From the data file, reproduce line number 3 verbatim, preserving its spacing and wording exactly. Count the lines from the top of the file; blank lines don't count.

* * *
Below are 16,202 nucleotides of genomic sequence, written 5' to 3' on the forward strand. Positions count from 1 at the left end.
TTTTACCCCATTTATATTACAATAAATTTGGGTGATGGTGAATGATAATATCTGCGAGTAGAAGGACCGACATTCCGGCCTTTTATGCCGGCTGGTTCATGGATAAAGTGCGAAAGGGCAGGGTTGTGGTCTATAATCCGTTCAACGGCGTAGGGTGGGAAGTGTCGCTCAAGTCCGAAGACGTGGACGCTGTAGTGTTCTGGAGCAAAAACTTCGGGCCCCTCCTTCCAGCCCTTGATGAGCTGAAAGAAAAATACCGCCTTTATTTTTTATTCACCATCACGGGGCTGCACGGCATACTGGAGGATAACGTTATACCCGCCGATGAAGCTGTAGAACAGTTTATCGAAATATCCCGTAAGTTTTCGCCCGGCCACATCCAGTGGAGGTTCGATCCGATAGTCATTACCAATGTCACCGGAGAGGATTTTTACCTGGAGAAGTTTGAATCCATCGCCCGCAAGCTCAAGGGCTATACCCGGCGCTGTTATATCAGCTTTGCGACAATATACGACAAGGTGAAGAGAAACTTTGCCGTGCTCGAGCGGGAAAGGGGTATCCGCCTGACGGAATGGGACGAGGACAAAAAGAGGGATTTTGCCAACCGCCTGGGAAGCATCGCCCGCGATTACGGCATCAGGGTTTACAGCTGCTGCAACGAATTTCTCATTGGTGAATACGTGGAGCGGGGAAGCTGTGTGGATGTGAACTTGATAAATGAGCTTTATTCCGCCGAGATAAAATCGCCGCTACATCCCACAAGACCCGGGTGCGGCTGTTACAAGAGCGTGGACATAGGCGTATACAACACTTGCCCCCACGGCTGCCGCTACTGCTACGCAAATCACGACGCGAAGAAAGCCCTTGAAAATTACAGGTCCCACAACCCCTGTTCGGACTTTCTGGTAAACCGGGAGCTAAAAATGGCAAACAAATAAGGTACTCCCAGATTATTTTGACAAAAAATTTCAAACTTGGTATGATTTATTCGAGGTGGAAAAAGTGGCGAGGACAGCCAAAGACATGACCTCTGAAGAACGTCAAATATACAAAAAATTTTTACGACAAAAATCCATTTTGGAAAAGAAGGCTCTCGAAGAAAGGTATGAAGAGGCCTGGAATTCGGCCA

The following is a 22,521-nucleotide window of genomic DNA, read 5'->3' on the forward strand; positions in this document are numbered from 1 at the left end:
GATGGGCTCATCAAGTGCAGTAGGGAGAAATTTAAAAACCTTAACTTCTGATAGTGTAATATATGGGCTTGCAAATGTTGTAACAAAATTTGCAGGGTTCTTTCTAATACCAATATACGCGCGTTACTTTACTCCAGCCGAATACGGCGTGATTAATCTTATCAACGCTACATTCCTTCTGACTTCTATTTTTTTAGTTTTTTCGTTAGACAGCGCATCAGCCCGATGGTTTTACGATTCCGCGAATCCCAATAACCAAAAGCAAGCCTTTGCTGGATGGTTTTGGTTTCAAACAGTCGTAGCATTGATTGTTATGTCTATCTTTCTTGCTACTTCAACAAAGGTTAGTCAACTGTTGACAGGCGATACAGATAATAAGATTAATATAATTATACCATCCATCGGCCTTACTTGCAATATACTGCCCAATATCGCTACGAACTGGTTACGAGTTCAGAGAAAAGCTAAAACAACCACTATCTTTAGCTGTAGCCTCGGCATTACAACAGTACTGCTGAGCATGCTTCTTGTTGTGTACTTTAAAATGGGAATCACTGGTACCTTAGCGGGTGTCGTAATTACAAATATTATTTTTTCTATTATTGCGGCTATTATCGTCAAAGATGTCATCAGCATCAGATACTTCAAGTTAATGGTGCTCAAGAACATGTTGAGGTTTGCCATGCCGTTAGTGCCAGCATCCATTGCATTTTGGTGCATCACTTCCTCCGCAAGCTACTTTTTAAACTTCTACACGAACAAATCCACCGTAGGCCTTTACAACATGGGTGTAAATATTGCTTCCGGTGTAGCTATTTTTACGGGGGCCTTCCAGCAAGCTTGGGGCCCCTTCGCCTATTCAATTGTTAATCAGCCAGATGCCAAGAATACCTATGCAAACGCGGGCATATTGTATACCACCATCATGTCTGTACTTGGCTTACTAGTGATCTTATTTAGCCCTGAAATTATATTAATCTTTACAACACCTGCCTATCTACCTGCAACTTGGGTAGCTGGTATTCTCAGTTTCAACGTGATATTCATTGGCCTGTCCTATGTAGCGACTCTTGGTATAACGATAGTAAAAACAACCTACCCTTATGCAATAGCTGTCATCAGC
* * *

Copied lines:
The following is a 22,521-nucleotide window of genomic DNA, read 5'->3' on the forward strand; positions in this document are numbered from 1 at the left end: